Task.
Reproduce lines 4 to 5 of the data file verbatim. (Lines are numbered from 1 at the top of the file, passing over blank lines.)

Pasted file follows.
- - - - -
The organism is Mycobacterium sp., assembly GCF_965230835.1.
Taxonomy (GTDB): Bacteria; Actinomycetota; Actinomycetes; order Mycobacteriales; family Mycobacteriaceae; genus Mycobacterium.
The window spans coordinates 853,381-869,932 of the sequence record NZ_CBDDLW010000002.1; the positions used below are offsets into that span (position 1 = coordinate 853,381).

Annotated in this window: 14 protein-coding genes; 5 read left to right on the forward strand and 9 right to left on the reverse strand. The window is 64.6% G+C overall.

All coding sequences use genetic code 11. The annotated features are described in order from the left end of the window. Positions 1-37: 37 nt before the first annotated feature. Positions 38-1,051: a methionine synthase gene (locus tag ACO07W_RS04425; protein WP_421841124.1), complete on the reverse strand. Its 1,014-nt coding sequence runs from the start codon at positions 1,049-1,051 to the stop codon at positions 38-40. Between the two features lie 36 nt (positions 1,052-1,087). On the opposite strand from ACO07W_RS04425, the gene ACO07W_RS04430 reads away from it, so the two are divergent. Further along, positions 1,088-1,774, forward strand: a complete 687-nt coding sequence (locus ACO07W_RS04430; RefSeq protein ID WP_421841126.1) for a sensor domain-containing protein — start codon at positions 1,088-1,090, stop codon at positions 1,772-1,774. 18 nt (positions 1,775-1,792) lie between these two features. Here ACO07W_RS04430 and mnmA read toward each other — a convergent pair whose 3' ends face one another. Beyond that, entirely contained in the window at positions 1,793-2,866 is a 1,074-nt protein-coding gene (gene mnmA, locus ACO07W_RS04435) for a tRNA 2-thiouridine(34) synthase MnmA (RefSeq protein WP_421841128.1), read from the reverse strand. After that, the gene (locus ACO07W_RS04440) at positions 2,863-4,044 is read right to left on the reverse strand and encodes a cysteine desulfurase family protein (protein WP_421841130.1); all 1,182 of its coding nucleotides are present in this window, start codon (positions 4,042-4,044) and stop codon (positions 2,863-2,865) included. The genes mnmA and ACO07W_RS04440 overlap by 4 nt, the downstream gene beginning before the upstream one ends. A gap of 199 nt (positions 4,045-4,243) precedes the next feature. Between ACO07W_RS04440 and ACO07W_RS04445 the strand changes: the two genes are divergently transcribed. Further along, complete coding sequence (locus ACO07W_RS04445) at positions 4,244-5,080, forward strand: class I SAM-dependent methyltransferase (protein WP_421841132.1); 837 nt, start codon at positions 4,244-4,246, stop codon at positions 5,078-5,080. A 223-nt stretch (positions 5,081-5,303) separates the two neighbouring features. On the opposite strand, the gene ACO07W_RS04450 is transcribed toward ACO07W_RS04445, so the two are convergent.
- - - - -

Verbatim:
Annotated in this window: 14 protein-coding genes; 5 read left to right on the forward strand and 9 right to left on the reverse strand. The window is 64.6% G+C overall.

All coding sequences use genetic code 11. The annotated features are described in order from the left end of the window. Positions 1-37: 37 nt before the first annotated feature. Positions 38-1,051: a methionine synthase gene (locus tag ACO07W_RS04425; protein WP_421841124.1), complete on the reverse strand. Its 1,014-nt coding sequence runs from the start codon at positions 1,049-1,051 to the stop codon at positions 38-40. Between the two features lie 36 nt (positions 1,052-1,087). On the opposite strand from ACO07W_RS04425, the gene ACO07W_RS04430 reads away from it, so the two are divergent. Further along, positions 1,088-1,774, forward strand: a complete 687-nt coding sequence (locus ACO07W_RS04430; RefSeq protein ID WP_421841126.1) for a sensor domain-containing protein — start codon at positions 1,088-1,090, stop codon at positions 1,772-1,774. 18 nt (positions 1,775-1,792) lie between these two features. Here ACO07W_RS04430 and mnmA read toward each other — a convergent pair whose 3' ends face one another. Beyond that, entirely contained in the window at positions 1,793-2,866 is a 1,074-nt protein-coding gene (gene mnmA, locus ACO07W_RS04435) for a tRNA 2-thiouridine(34) synthase MnmA (RefSeq protein WP_421841128.1), read from the reverse strand. After that, the gene (locus ACO07W_RS04440) at positions 2,863-4,044 is read right to left on the reverse strand and encodes a cysteine desulfurase family protein (protein WP_421841130.1); all 1,182 of its coding nucleotides are present in this window, start codon (positions 4,042-4,044) and stop codon (positions 2,863-2,865) included. The genes mnmA and ACO07W_RS04440 overlap by 4 nt, the downstream gene beginning before the upstream one ends. A gap of 199 nt (positions 4,045-4,243) precedes the next feature. Between ACO07W_RS04440 and ACO07W_RS04445 the strand changes: the two genes are divergently transcribed. Further along, complete coding sequence (locus ACO07W_RS04445) at positions 4,244-5,080, forward strand: class I SAM-dependent methyltransferase (protein WP_421841132.1); 837 nt, start codon at positions 4,244-4,246, stop codon at positions 5,078-5,080. A 223-nt stretch (positions 5,081-5,303) separates the two neighbouring features. On the opposite strand, the gene ACO07W_RS04450 is transcribed toward ACO07W_RS04445, so the two are convergent.